KIRKLAND, Washington — From his corner office with a wall-length glass window overlooking the soccer field, Northwest University President Joseph L. Castleberry is more optimistic than ever. Castleberry, 62 says he’s never seen students who are as serious about their education, students who are hungry for God, than the class of 2022-23.
He notes there is a growing spirit of prayer on the 56-acre campus. Students have four chapel opportunities a week and small group Bible studies are thriving. The chapel is being remodeled thanks to a $500,000 estate gift from the late Church of God in Christ bishop Thomas Lee Westbrook, enabling the building to be open around the clock for prayer.
The Northwest University debt has been reduced to $22 million from $37 million during Castleberry’s tenure. The school has about the same in reserves as indebtedness.
“We will lose money this year, but no one will be losing a job; we’re not in a precarious situation,” says Castleberry, only the sixth president in the school’s 88-year history. “We could pay off the debt tomorrow, but I’d rather have the reserves.”
The tree-lined Northwest University is tucked away in a quiet residential neighborhood on a hillside in Kirkland, a growing Seattle suburb. Some of the fastest-growing companies in the nation are a short distance away: Google, Microsoft, Costco, T-Mobile, Starbuck’s, Expedia, and Nintendo of America. Business students are required to complete an internship before graduation, so the multitude of corporations nearby provide a ready-made fit.
“There is not a better place to have a Christian university than in the least-churched place in the country — and also the place with the most innovative business climate in the world,” Castleberry says. “This is the most beautiful place on the planet.”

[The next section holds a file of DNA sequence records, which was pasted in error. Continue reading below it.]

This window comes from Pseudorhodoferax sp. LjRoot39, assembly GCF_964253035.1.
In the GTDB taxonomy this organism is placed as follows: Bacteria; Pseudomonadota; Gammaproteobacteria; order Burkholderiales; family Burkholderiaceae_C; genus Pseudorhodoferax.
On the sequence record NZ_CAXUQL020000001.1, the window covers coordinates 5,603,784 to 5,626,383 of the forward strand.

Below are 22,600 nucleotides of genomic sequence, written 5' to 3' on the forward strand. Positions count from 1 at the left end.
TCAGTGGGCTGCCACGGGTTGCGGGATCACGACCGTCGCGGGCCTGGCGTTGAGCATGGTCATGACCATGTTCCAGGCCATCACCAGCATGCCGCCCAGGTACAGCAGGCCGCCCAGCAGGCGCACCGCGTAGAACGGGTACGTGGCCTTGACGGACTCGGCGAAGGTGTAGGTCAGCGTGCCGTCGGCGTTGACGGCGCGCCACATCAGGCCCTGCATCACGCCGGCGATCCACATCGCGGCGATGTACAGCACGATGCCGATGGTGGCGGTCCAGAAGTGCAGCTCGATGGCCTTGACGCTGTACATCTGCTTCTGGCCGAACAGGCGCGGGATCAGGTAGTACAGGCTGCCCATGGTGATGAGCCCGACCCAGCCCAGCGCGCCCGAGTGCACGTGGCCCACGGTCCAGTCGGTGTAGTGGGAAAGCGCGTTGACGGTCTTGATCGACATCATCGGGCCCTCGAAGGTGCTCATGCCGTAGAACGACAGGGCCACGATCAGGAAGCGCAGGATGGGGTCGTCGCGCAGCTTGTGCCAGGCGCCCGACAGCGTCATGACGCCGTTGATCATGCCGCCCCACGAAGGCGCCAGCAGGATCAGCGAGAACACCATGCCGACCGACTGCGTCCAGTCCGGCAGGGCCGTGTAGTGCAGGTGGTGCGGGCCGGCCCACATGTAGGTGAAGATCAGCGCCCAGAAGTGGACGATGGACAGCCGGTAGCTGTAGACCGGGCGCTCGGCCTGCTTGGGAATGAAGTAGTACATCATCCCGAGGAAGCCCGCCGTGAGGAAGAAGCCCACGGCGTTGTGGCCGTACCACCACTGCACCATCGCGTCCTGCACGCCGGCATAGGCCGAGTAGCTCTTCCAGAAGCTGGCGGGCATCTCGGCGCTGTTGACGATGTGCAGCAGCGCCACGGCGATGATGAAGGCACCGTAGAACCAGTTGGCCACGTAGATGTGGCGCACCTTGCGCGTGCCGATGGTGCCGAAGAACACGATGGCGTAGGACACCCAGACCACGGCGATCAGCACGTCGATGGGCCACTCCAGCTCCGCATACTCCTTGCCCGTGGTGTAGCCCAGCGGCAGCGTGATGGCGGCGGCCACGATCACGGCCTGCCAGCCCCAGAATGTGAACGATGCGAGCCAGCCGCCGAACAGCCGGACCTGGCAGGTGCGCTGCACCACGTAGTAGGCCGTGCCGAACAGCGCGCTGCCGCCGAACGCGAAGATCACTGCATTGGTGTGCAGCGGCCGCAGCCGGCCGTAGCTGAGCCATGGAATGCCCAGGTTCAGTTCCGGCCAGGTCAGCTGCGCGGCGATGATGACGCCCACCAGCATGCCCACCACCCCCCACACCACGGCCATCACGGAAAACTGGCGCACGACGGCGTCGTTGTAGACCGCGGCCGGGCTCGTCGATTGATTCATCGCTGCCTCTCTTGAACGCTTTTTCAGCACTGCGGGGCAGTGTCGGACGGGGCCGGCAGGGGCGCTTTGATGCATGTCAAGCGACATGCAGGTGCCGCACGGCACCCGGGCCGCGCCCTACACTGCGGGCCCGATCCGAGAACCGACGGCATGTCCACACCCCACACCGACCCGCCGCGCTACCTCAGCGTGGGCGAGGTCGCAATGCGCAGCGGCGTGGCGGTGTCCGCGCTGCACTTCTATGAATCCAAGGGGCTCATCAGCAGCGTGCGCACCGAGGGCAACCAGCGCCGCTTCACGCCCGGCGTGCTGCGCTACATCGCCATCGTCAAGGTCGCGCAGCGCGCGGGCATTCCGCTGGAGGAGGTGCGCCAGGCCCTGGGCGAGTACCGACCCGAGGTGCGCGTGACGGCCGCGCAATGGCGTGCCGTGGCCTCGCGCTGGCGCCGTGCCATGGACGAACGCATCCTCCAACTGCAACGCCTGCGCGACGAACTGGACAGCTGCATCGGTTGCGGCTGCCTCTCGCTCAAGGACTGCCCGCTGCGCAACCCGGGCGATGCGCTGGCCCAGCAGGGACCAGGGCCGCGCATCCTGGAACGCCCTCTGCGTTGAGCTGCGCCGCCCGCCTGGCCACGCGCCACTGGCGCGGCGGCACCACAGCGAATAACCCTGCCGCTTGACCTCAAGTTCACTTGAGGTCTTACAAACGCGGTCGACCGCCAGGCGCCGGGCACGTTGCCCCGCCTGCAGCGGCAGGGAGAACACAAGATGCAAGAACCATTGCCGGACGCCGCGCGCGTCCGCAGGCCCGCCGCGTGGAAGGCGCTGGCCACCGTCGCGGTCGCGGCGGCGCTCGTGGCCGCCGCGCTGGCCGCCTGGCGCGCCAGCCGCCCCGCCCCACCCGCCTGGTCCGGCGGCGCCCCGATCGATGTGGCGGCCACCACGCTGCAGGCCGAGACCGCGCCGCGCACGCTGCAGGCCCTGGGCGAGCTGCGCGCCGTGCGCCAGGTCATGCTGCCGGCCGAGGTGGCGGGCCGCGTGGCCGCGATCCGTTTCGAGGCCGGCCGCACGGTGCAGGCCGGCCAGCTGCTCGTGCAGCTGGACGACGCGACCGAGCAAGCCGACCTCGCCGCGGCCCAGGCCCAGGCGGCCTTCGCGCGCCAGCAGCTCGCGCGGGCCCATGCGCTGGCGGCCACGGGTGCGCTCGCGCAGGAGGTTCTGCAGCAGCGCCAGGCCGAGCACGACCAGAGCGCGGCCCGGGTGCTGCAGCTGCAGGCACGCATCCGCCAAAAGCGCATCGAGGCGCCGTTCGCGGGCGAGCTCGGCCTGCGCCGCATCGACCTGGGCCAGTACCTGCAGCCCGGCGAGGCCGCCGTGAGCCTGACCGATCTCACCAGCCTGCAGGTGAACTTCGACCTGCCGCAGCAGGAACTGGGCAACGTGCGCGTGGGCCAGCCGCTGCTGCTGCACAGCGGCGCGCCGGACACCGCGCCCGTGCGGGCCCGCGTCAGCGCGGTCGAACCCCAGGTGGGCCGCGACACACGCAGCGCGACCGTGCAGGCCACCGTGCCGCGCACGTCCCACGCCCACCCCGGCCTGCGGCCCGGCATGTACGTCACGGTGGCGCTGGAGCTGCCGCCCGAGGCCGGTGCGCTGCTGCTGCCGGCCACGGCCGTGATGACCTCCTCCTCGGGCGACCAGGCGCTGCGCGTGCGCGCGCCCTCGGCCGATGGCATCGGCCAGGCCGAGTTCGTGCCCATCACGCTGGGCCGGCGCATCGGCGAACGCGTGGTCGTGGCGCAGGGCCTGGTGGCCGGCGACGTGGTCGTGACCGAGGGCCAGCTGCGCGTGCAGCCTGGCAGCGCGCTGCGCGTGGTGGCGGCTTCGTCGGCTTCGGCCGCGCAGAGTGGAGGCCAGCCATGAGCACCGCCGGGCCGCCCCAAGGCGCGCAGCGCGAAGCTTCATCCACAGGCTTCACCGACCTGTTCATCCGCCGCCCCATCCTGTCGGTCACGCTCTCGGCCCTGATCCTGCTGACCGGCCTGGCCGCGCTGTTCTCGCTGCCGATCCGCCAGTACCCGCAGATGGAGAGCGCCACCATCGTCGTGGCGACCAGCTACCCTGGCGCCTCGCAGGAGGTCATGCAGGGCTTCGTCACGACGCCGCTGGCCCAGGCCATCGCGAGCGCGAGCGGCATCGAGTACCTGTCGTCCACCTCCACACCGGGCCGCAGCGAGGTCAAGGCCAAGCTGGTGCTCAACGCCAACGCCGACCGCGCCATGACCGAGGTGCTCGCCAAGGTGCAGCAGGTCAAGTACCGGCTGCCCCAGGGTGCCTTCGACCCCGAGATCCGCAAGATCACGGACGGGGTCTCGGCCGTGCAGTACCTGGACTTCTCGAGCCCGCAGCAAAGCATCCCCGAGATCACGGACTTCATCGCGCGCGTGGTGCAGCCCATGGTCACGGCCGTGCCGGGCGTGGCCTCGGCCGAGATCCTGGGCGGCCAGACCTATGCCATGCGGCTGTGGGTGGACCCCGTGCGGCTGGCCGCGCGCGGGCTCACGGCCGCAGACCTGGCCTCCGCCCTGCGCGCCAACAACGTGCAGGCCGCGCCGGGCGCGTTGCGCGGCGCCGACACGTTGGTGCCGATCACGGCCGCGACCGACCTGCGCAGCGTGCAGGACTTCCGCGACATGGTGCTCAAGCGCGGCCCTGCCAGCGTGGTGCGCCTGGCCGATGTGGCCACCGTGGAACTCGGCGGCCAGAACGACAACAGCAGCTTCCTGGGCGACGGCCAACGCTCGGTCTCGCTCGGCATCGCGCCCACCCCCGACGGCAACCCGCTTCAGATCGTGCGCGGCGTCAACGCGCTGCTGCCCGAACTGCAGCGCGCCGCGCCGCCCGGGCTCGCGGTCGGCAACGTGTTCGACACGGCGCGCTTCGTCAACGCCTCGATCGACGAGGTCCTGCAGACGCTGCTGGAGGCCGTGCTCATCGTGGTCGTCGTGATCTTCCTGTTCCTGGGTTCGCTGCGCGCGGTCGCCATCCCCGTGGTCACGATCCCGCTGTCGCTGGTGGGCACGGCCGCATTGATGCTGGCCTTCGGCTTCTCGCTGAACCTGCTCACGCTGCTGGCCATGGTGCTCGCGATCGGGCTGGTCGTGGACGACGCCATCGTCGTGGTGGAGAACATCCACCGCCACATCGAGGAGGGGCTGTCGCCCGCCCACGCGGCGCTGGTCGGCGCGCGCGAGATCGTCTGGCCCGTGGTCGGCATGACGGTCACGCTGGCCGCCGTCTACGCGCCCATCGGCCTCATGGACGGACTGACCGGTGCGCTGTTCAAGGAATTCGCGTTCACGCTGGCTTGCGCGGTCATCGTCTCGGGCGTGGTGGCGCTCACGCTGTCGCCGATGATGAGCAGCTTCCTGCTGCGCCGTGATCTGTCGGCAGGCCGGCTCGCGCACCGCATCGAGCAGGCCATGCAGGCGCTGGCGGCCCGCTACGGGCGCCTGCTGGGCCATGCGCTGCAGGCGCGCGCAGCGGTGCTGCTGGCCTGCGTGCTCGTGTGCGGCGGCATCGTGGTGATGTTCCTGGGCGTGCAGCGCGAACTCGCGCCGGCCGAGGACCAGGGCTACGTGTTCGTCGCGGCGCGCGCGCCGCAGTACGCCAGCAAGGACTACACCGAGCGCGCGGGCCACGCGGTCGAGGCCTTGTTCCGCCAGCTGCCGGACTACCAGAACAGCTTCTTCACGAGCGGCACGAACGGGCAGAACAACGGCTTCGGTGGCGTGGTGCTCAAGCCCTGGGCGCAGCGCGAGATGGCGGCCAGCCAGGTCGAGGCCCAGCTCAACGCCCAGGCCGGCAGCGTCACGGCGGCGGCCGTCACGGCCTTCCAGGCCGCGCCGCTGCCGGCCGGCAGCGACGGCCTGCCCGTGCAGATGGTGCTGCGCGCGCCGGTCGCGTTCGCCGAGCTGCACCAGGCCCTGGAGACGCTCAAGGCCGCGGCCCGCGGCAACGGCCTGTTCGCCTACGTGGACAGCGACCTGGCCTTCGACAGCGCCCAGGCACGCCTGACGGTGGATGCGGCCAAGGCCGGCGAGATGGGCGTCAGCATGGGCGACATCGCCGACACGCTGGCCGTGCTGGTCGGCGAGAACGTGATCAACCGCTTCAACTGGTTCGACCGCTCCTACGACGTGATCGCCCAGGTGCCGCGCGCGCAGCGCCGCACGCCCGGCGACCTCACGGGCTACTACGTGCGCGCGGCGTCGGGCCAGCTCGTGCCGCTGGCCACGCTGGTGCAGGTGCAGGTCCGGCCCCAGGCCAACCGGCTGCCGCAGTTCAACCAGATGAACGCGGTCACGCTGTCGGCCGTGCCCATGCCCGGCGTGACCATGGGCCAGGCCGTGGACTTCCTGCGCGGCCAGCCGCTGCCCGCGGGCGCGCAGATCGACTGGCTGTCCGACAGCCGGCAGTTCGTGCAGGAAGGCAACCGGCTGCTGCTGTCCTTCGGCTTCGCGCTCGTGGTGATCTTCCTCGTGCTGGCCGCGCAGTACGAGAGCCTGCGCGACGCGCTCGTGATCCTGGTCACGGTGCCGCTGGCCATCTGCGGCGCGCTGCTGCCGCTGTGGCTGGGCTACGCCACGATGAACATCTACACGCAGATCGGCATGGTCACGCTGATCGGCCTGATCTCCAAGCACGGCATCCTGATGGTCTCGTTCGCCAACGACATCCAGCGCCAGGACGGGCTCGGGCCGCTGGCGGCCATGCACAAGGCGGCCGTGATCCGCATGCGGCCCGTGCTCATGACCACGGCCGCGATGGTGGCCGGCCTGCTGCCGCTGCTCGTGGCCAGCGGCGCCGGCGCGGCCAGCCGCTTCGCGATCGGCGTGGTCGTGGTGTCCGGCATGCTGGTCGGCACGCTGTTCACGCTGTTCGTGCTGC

In addition to high-paying jobs, so many people want to live in the region because of the temperate climate and proximity to hiking, skiing, and boating opportunities. Kirkland more than doubled in size to 92,175 in the 2020 U.S. census from the turn of the century. NU overlooks the eastern shore of mammoth Lake Washington. Thirty coffee shops are close to campus.
It’s obvious in talking to faculty and students on campus that they are pleased to be here. Both sense a mission in their calling. NU is a doctoral professional university with 11 colleges and academic centers. Spirituality remains at the forefront, according to Castleberry.
“Training church ministers is vital to our mission and sense of identity, but we value the calling of all God’s people equally,” Castleberry says. “We want every student, in any field, to embrace Christian ministry.”
The next major projects on NU’s horizon are the establishment of two new medical-related graduate programs: a School of Physical Therapy and a School of Physician Assistant Studies. Both will be first among AG universities.
“In 10 years, Northwest will be best known for its health care in the outside world,” Castleberry predicts.
Although NU has a College of Nursing with a stellar reputation, Castleberry dreams of something grander.
“If I had $100 million, I’d start a medical school tomorrow,” he says.
While two-thirds of Washingtonians are white, the NU student body actually is little more diverse, with 38.5% of students reporting a racial identity other than white.